The IRS has declared that references to “husband and wife” in the US tax code can apply to married same-sex couples.
The Internal Revenue Service, which is responsible for federal taxation, published updated guidance this week.
The guidance reflects the outcome of the 2015 Supreme Court case Obergefell v Hodges, which brought equal marriage to all 50 states.
Under the new IRS guidance, references to spousal relationships in the tax code which refer to ‘husband and wife’ will be interpreted as referring to any married couple, including same-sex couples.
Regulation Section 301.7701-18 clarifies: “For federal tax purposes, the terms spouse, husband, and wife mean an individual lawfully married to another individual. The term husband and wife means two individuals lawfully married to each other.
“A marriage of two individuals is recognised for federal tax purposes if the marriage is recognised by the state, possession, or territory of the United States in which the marriage is entered into, regardless of domicile.”
Same-sex marriages were already treated equally for taxation purposes – the new guidance simply clarifies the code.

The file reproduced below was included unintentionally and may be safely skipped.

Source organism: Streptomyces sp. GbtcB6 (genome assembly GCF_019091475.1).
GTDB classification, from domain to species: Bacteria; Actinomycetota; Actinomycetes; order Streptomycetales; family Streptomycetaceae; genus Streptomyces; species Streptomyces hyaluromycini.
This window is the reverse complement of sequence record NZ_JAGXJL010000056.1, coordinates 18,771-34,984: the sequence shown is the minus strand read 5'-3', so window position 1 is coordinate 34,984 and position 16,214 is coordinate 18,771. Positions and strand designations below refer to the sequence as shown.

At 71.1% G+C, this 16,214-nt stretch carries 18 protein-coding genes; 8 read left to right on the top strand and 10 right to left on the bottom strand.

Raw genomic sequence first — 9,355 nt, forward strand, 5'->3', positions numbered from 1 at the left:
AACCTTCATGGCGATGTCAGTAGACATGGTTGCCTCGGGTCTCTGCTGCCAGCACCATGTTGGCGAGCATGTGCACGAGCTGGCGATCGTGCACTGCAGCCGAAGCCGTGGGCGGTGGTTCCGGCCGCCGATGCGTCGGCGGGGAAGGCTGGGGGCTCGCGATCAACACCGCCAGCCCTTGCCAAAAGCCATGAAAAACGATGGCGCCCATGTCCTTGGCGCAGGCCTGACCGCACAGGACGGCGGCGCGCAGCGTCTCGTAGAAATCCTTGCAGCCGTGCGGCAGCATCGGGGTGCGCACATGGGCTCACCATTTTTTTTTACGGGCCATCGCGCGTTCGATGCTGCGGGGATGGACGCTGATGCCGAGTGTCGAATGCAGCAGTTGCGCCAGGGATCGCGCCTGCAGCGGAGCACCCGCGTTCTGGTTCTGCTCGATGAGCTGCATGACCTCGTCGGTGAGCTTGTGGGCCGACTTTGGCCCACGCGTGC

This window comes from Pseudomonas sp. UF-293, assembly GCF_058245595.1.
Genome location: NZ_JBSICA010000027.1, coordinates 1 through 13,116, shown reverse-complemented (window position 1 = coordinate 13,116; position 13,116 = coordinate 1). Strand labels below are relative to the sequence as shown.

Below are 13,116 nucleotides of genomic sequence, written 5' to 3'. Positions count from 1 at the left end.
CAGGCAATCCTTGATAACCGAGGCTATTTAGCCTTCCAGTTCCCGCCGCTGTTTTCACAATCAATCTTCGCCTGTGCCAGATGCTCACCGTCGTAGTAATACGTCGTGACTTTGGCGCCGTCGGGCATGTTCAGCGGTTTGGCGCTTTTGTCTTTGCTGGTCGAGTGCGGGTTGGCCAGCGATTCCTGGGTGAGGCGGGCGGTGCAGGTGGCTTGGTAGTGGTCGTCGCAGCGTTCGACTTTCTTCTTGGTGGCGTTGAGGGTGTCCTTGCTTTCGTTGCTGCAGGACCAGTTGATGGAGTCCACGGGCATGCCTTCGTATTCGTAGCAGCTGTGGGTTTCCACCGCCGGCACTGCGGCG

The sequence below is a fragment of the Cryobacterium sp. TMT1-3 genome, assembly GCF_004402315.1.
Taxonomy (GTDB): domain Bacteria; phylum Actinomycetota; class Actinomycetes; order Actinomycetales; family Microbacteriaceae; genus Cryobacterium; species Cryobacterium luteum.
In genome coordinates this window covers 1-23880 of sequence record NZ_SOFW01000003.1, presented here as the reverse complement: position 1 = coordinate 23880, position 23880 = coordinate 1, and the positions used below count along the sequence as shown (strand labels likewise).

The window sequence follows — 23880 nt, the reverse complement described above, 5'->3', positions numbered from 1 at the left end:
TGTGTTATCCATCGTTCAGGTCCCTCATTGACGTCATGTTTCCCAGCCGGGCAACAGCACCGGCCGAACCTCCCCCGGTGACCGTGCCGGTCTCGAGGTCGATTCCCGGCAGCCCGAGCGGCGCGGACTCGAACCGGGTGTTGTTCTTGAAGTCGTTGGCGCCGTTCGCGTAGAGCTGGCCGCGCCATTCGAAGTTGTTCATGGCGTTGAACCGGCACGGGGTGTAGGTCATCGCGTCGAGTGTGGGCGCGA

The guidance also clarified the position of civil unions and registered partnerships, which were introduced by some states before same-sex marriage, are not a form of marriage.
It says: “The terms spouse, husband, and wife do not include individuals who have entered into a registered domestic partnership, civil union, or other similar formal relationship not denominated as a marriage under the law of the state, possession, or territory of the United States where such relationship was entered into, regardless of domicile.
“The term husband and wife does not include couples who have entered into such a formal relationship, and the term marriage does not include such formal relationships.”